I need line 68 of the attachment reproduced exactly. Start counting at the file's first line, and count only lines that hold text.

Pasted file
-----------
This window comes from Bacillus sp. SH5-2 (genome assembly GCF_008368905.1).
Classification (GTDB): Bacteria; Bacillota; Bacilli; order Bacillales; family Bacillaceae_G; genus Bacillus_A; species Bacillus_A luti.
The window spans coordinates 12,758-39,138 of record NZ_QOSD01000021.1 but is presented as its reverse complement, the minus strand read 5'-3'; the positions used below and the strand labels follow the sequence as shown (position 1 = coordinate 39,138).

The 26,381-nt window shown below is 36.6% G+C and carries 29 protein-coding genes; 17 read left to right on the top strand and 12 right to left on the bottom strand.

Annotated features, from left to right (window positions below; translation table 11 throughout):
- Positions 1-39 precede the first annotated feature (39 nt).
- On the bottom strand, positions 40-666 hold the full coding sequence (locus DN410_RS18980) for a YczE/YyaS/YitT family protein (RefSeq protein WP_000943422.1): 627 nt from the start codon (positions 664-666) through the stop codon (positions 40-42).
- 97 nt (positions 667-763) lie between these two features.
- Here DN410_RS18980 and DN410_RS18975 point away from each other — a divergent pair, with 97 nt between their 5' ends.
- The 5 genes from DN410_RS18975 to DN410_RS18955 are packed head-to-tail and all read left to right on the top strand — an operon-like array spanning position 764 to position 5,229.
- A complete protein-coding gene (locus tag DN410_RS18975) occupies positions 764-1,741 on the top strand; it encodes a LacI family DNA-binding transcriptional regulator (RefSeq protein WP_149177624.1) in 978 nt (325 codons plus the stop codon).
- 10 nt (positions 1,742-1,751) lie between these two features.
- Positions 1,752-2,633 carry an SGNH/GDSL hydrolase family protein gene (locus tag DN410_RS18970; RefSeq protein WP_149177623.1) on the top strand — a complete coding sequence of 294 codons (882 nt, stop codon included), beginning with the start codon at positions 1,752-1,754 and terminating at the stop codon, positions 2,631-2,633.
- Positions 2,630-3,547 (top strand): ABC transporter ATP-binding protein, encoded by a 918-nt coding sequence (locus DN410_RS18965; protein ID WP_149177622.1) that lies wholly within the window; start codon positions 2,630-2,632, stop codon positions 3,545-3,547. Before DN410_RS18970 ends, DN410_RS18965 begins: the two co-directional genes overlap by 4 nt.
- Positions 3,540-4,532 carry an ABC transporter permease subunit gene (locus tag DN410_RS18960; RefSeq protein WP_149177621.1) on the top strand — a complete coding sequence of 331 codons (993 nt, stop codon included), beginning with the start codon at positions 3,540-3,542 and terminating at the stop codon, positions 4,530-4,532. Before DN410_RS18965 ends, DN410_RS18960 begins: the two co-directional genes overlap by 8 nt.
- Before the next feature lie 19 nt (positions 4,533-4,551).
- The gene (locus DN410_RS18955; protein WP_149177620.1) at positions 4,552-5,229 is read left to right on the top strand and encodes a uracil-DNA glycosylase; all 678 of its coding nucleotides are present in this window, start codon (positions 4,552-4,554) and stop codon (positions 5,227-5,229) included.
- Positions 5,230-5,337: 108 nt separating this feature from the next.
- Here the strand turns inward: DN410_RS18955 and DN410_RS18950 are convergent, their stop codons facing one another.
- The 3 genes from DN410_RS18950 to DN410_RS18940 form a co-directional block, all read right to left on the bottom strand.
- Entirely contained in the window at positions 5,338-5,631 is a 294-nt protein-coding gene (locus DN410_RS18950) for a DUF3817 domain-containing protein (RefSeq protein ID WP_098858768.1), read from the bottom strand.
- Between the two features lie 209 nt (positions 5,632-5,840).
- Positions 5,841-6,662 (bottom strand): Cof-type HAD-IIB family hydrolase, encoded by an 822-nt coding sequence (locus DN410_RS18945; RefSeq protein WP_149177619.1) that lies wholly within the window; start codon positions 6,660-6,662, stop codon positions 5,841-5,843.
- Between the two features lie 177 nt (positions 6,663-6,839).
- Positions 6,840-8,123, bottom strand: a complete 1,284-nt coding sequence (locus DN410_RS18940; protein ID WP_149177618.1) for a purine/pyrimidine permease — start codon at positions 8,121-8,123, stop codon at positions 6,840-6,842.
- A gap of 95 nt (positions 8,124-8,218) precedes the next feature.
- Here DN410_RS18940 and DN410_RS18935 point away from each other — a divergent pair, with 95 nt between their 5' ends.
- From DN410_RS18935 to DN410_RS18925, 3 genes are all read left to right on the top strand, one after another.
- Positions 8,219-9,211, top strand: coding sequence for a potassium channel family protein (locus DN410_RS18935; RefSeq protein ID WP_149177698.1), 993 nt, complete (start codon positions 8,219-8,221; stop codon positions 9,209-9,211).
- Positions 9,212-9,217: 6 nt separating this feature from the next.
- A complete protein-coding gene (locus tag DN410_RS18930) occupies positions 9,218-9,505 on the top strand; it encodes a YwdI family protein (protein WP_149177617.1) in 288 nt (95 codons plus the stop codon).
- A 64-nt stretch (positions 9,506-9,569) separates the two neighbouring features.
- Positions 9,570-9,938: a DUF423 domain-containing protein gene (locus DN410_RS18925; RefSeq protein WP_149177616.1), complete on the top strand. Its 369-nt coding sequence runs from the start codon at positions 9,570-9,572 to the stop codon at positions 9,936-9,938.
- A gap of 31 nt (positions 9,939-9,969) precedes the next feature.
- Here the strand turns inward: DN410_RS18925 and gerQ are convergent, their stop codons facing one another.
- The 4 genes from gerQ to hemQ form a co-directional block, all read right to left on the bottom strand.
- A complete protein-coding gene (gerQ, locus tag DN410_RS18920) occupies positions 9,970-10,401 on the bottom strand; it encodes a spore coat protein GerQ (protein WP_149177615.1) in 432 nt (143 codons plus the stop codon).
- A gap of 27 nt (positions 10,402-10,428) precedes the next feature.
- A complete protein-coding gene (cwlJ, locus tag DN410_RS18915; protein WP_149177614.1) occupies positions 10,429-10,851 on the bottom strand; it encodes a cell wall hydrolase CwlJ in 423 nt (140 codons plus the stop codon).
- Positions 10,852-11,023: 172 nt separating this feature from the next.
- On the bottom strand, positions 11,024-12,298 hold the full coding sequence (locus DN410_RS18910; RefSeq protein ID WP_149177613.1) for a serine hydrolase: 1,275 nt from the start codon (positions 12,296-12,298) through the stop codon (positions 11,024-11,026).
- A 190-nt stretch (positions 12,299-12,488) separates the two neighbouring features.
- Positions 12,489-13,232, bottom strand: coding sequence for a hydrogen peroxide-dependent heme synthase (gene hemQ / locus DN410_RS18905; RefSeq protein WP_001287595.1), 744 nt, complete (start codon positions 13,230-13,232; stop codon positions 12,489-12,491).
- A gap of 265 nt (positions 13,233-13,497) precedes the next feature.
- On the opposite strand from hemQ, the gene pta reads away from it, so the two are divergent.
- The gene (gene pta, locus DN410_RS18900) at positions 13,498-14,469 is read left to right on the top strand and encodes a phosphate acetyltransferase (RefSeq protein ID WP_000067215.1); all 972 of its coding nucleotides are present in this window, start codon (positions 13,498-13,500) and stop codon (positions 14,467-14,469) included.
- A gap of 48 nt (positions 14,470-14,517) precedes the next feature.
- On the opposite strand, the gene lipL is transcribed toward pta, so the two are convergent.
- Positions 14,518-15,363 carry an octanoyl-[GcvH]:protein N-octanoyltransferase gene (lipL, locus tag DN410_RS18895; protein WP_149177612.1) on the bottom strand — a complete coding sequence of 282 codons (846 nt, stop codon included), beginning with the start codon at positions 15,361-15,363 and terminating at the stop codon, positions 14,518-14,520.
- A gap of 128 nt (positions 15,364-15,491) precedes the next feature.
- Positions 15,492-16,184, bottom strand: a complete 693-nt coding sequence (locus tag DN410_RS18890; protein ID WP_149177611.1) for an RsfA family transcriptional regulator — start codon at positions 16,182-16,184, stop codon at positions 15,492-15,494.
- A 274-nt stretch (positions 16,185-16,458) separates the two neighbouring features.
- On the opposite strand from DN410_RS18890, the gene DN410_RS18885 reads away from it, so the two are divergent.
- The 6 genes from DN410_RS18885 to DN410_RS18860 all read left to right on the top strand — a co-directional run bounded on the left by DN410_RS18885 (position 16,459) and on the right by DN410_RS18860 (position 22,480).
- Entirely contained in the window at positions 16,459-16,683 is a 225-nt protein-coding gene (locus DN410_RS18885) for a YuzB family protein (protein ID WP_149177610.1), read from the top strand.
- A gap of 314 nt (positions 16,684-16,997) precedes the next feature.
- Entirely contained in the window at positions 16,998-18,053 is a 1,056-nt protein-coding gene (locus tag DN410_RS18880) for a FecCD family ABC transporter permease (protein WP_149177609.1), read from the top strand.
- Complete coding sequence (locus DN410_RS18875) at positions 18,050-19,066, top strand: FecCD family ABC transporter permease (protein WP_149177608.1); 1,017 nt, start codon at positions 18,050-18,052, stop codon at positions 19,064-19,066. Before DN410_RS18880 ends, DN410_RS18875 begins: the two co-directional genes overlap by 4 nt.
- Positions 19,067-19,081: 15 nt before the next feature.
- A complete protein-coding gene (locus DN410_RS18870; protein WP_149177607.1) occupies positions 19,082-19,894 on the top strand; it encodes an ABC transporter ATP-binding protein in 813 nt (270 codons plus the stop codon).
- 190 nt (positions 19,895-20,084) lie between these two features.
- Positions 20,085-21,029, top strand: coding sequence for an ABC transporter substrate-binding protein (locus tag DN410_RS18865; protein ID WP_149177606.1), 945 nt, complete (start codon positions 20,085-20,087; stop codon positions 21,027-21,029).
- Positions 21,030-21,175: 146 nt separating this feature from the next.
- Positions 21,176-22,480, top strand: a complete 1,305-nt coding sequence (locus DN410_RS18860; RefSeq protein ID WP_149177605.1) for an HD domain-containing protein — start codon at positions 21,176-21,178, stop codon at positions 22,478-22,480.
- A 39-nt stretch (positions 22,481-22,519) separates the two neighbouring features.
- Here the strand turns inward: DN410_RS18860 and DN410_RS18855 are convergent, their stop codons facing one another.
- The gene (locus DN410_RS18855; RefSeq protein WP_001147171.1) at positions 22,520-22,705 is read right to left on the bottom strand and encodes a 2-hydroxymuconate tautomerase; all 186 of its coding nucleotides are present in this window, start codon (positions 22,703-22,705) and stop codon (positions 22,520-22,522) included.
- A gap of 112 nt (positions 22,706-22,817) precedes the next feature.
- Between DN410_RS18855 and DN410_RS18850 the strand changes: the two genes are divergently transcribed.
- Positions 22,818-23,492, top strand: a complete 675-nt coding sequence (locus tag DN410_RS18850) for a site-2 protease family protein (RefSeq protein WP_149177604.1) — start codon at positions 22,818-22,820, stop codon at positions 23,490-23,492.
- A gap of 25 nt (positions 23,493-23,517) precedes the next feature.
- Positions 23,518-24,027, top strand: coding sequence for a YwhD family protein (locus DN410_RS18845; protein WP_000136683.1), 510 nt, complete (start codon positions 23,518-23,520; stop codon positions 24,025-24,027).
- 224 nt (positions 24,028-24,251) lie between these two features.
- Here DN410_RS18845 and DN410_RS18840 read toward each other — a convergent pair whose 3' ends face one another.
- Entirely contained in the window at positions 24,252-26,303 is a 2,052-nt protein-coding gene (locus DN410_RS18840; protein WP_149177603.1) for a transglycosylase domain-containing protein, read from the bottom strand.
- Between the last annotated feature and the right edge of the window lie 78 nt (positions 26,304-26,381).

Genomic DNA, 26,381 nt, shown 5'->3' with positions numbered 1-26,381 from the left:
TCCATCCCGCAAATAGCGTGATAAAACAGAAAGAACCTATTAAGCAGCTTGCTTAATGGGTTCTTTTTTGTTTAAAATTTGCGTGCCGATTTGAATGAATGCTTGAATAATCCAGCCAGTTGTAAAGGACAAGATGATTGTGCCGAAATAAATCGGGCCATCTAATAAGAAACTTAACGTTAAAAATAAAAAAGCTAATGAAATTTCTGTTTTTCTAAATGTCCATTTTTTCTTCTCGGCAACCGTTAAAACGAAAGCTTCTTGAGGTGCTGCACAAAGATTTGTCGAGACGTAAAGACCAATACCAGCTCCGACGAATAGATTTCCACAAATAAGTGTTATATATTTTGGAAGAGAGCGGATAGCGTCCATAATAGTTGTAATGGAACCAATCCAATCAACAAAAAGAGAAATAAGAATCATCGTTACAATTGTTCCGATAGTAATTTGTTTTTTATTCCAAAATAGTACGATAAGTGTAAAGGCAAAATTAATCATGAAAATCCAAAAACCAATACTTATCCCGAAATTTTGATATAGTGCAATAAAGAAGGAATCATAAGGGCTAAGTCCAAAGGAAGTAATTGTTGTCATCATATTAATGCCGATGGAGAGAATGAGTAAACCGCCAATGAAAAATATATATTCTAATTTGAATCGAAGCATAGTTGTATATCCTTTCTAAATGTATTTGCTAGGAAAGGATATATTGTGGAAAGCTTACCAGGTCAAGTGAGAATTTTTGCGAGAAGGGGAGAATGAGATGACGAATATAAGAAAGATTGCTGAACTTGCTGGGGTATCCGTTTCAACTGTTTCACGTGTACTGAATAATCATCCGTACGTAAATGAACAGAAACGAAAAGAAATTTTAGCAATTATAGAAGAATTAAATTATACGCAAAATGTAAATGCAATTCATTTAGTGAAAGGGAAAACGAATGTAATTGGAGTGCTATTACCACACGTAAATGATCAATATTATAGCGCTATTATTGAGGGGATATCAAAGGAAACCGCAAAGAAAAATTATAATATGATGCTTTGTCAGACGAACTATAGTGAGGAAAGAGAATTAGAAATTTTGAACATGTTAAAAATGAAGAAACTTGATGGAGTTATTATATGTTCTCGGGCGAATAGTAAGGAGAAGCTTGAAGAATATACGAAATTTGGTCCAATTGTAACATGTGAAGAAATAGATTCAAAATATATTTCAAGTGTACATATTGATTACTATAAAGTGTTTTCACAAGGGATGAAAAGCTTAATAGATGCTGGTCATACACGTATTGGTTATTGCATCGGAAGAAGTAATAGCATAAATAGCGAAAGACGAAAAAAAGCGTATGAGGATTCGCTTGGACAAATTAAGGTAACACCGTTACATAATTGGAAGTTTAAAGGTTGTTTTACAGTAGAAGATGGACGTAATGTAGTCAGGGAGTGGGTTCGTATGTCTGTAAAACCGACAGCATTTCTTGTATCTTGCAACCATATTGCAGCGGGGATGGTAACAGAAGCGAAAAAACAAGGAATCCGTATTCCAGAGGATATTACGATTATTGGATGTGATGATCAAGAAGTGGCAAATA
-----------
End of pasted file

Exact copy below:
- A gap of 112 nt (positions 22,706-22,817) precedes the next feature.